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71: Gilbert McAdam's Brilliant Return To Football Continues
... best on ground performance of the season. At the moment, McAdam is the odds on favorite to win the Magary Medal for the second time in his illustrious career which has taken him all over Australia. He managed to pick up an astounding 35 possessions, and set up many Central's goals, and managed to kick two of his own. His attacking style of play from the half back line has ... Gilbert had the desire to return home, and it would seem that the quenching of that desire has transformed into Gilbert playing the best football of his career. McAdam's professional career began in Sth. Australia with the Central District Football club. One of the great football minds of our time, Neil Curley, saw something in McAdam, and did everything in his power to get him to the C.D.F ... peak of his career when he was playing in St. Kilda. One experience which really influenced Gilbert, was when he returned to Halls Creek in 1994. The situation for many Aboriginal people living in outback Australia was something that Gilbert was not aware of, so when he did go back, he saw the conditions they were living in and knew he had to do something, "That was the first time ...
72: Gold And Its Uses.
... gold has been recovered, first from alluvial deposits in rivers and then by mining. But most of it has been produced in the last 150 years, since the major discoveries in the United States and Australia in the mid-19th century. Then, in the short span of 50 years, more was mined than in the preceding 6,000. Today, worldwide production amounts to about 2,300 tonnes annually, having doubled since ... tonnes in 1989, before falling to about 250 tonnes in 1991, of which some 150 tonnes was from Russia itself. Important new mines are being developed in Kazakhstan and Uzbekistan. Gold was first discovered in Australia in 1851 near Bathurst, New South Wales, transforming it from a mere penal colony. Output peaked in 1865 at 95 tonnes, but fortunes revived with discoveries at Kalgoorlie, Western Australia, in 1893. The second rush, focusing on the diggings along Kalgoorlie's famous "Golden Mile", lasted a decade. By 1903 output had risen to 199 tonnes, a level not surpassed until 1988. The gold ...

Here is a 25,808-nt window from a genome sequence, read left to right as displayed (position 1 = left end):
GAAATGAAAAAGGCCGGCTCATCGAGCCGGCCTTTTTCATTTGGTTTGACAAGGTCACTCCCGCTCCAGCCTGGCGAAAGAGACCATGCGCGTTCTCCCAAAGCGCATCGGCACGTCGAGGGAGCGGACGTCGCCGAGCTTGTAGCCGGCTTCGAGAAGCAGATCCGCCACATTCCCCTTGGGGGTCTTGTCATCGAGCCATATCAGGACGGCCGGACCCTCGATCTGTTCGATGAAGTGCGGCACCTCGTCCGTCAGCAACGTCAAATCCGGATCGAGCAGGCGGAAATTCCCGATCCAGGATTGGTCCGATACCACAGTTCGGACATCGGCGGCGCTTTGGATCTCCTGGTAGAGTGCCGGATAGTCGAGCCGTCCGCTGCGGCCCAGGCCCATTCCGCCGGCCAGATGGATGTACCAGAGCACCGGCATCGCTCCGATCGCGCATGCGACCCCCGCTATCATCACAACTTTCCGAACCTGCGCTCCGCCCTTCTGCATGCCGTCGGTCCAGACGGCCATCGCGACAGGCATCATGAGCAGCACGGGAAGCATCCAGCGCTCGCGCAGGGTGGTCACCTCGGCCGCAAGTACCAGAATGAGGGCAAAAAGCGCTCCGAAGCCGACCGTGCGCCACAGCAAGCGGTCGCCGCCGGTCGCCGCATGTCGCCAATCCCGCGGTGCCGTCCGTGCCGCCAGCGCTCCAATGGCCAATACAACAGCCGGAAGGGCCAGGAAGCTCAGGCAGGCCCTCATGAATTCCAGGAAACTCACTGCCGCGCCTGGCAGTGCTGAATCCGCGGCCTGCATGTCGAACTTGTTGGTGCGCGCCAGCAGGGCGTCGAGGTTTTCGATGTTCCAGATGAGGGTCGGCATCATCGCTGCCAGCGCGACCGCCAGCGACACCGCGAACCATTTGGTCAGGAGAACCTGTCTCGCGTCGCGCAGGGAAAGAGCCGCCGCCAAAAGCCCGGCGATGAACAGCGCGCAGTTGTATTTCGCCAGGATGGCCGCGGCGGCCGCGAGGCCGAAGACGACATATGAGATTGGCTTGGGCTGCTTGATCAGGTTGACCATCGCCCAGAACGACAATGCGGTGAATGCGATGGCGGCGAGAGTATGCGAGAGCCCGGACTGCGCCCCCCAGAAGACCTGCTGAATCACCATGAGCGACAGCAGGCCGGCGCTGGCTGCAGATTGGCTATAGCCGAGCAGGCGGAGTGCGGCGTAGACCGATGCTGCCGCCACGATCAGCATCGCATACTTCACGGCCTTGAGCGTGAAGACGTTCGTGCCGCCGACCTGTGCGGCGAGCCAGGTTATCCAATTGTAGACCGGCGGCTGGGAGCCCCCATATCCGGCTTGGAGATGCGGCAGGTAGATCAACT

73: The Making Of The Cat
... the first monotremes. The first monotremes were small, insec- tivorous, shrew-like creatures about 6 inches long. Monotremes are mammals, but barely so, and survive today only as the platypus and the echidna found in Australia and New Guinea. They have very poor internal temperature control, being only somewhat warmblood- ed, are the only mammals to produce venom, are the only mammals to lay eggs, and, though milk-producing, are the ... numerous they gradually forced out the less-efficient marsupials: Today, the only significant marsupials left worldwide are the opossums, which survive because they are so fecund. The dominance of placentals is firmly established except in Australia and a few surrounding islands, which had broken from the Asian conti- nent after the marsupials had dominated the south but before the placentals had spread down from the north. In pre-colonial Australia marsupials were to be found in all the mammalian ecological niches (there is even a marsupial "cat") except for the aborigines (who arrived by boat), the dingos (wild dogs, which arrived with the abo- ...
74: The Maori of New Zealand
... would like to discuss. Years ago, back in the days of rampant imperialism, the English navy found the part of the world that today is referred to as "down under". They originally came first to Australia, but it was only a matter of time before New Zealand, Australia's tiny neighbor, was discovered also. The mighty English, who at the time was one of the world powers, subjugated the natives of Australia, the Aborigine people. The Aborigine, having very little technology, were easily subdued and the land became an English colony, used at first for its natural resources but also as a exile or prison colony. ...
75: Carnivorous Plants
... petals. Classification is illustrated in the chart below in addition to the geographic range, the number of species, and the type of trapping mechanism. Family Genus species Geographic Distribution Type of Trap Byblidaceae Byblis 2 Australia Passive flypaper Cephalotaceae Cephalotus 1 S.W. Australia Passive pitfall Dioncophyllaceae Triphyophyllum 1 West Africa Passive flypaper Droseraceae Aldrovanda 1 Europe, Asia, Africa, Australia Active Dionaea 1 North & South Carolina Active steel Family Genus # of species Geographic Distribution Type of Trap Drosera 120 Omnipresent Passive flypaper Drosophyllum 1 Morocco, Portugal, Spain Passive flypaper Nepenthaceae Nepenthes 71 East Indies ...